As for provinces that also require PST (Provincial Sales Tax) to be charged, I’ll be honest, it’s a big headache. I’ll go more in-depth about how to know if you need to charge PST, but basically if you know you have to charge PST (in addition to GST) to customers, then you also need to register and remit PST to each applicable province. To learn more and register for PST for each province:

What Sales Tax to Charge

Another common question I get asked is what sales tax do I collect for my business? Is it GST? HST? GST and PST? The answer depends on where the place of supply is. In other words, in which province are you supplying your goods and/or services to?

Who Not to Charge Sales Tax

But of course there are exceptions to every rule. There are a few instances in which you do not charge any GST/HST. If you sell goods that are categorized as zero-rated, then you do not need to collect any GST/HST. These supplies would include things like agricultural products, most farm livestock, feminine hygiene products, and certain medical devices. For a broader list, check out this list of other zero-rated supplies.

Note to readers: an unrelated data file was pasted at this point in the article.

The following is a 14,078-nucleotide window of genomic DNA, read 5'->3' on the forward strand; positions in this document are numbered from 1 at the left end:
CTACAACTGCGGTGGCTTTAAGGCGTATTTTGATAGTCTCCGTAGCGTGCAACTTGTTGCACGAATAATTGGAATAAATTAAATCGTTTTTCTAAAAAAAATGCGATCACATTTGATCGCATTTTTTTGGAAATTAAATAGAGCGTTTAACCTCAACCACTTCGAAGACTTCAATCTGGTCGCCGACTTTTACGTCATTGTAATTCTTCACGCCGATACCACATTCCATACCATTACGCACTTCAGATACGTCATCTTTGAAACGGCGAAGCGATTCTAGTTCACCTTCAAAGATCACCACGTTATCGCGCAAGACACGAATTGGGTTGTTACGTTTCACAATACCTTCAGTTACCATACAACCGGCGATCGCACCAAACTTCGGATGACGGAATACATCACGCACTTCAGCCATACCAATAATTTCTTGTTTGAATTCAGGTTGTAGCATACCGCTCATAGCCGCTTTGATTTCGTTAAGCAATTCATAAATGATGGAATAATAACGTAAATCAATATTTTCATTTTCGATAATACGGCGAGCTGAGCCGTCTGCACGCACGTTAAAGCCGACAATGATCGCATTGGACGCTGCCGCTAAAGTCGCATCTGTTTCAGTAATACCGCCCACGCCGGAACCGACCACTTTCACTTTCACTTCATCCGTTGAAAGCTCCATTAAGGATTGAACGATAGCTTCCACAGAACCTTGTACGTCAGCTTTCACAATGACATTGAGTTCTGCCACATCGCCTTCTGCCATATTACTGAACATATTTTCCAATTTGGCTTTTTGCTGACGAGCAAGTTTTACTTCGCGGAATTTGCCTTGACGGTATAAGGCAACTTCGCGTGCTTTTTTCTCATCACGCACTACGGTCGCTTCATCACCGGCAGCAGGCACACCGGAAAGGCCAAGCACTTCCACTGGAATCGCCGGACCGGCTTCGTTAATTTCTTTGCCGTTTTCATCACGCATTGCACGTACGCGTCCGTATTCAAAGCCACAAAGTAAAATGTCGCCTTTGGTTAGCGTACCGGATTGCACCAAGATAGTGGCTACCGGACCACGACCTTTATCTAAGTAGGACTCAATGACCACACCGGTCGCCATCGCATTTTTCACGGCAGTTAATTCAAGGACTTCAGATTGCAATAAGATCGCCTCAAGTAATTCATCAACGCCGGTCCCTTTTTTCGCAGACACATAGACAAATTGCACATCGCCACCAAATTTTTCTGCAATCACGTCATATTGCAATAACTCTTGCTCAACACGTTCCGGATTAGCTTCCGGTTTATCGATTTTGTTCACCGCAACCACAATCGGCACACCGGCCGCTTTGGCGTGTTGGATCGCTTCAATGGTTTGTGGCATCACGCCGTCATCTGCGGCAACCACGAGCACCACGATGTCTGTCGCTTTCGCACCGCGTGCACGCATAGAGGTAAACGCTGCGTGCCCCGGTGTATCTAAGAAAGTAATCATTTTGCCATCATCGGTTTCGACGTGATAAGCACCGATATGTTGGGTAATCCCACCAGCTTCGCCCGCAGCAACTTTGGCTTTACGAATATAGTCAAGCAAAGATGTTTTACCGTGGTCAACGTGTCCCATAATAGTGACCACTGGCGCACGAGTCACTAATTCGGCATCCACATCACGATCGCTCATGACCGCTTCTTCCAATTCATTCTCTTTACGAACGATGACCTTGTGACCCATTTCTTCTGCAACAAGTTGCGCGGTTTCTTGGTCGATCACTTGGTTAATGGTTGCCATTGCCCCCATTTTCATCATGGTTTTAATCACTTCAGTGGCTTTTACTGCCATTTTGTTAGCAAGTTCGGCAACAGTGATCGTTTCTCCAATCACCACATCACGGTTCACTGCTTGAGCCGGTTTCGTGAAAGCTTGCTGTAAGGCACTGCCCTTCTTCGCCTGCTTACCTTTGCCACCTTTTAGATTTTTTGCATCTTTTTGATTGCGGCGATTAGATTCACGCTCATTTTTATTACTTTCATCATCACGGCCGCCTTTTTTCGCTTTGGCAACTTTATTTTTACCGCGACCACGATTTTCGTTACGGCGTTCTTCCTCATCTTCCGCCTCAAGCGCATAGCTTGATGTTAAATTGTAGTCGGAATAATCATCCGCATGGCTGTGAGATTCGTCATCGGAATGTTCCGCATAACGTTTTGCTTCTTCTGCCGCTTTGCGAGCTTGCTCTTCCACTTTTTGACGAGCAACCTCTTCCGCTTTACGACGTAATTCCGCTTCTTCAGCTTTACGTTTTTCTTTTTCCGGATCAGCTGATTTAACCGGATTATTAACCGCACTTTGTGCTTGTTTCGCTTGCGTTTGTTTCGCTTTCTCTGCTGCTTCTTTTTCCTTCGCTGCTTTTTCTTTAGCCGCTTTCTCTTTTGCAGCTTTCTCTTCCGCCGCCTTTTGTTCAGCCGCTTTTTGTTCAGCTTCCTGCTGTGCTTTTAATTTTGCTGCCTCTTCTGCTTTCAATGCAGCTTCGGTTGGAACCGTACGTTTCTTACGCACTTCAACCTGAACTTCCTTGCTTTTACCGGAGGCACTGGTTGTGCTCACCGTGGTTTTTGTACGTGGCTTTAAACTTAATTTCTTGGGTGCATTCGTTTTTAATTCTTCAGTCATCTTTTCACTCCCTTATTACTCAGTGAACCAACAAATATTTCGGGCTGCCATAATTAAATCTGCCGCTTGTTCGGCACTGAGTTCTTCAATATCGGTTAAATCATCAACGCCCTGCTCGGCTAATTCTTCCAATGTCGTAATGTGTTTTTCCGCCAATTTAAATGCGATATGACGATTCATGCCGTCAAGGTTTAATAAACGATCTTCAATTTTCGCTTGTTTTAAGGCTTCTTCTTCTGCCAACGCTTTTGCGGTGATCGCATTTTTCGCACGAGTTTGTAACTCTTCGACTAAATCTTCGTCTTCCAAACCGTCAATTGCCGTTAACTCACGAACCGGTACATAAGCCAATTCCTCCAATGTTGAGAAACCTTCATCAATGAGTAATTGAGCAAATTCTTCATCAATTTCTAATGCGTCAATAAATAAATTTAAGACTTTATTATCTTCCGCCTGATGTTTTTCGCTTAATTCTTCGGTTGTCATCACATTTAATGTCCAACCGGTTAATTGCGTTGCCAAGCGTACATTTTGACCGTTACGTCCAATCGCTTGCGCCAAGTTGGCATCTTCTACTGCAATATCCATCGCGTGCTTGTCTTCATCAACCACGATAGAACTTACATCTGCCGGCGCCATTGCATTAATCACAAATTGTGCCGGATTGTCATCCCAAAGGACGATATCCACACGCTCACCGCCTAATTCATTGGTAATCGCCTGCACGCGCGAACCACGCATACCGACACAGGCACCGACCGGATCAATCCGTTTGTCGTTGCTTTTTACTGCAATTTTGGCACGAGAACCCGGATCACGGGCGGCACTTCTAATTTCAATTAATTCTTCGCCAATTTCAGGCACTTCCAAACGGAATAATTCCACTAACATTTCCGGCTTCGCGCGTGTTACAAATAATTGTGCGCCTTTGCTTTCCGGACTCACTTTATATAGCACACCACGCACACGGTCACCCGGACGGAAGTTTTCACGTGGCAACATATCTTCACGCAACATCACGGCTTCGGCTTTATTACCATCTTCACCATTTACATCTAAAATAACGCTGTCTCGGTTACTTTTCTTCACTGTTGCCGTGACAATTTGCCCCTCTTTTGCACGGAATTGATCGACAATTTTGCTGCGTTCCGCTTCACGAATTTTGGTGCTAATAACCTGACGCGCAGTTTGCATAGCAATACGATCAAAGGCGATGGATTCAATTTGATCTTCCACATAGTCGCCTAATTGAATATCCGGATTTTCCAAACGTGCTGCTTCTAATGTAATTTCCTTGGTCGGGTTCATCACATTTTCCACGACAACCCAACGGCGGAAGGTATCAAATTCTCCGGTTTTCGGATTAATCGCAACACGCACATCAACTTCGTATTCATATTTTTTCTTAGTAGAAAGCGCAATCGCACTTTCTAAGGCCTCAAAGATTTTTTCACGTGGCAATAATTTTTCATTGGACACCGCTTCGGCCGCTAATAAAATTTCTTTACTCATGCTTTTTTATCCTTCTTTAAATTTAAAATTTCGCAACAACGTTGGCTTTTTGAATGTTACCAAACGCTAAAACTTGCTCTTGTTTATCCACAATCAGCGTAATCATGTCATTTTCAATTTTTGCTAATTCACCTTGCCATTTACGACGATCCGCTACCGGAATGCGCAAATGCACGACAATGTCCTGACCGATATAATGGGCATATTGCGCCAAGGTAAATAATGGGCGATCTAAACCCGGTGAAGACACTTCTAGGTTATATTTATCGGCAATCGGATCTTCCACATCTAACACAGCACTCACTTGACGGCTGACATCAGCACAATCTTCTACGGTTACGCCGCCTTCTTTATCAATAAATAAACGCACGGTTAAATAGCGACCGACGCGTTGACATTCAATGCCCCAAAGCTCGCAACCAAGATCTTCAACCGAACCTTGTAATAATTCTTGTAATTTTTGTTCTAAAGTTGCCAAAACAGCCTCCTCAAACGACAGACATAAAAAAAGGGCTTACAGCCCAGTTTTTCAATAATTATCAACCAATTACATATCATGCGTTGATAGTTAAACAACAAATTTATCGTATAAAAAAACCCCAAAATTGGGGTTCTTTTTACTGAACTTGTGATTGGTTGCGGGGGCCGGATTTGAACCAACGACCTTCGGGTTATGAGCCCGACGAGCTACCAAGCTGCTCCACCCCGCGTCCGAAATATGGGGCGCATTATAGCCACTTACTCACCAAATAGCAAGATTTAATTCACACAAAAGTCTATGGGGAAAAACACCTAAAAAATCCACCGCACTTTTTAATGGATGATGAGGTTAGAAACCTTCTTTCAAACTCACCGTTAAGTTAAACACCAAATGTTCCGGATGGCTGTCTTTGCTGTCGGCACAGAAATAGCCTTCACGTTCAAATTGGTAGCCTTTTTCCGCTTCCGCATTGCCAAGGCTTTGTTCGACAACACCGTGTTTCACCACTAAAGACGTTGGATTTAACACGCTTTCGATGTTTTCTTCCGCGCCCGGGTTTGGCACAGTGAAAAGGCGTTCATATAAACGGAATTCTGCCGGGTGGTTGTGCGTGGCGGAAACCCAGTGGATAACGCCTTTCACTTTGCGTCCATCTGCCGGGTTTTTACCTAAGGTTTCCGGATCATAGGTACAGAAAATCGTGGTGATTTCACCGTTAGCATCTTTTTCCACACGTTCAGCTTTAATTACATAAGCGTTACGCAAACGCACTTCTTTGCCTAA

Certain groups of people are also exempt from being charged GST/HST, such as Indigenous peoples and provincial and territorial governments.

And as you might guess, each province that requires PST to be charged also has their own list of exemptions:

Lastly, if you provide goods and services to customers outside of Canada, you do not charge them any sales tax.

Who to Charge GST/HST

So those are the types of customers who you don’t have to charge sales tax in Canada to, but what about everyone else? Let’s start with who you need to charge GST/HST to specifically.

If, for example, you run an online business in which you sell and ship t-shirts to customers in Ontario, then you would charge those Ontario-based customers 13% HST. But, if you also sold and shipped t-shirts to customers based in Nova Scotia, you would charge those customers 15% HST. And if you sold and shipped t-shirts to customers based in Alberta, you would charge them 5% GST.

But, let’s say you open up a physical storefront in Ontario to sell your t-shirts. What would you charge non-resident customers if they wish to buy some of your merchandise? Well, since the place of supply is now Ontario, not the customer’s place of residence, they would be required to pay 13% HST. That’s why when you’re a tourist somewhere, you are automatically charged that region’s sales tax since that is the place of supply and where sales tax is attributed.

That being said, depending on what goods and/or services you’re selling, customers may be able to apply for a GST/HST rebate.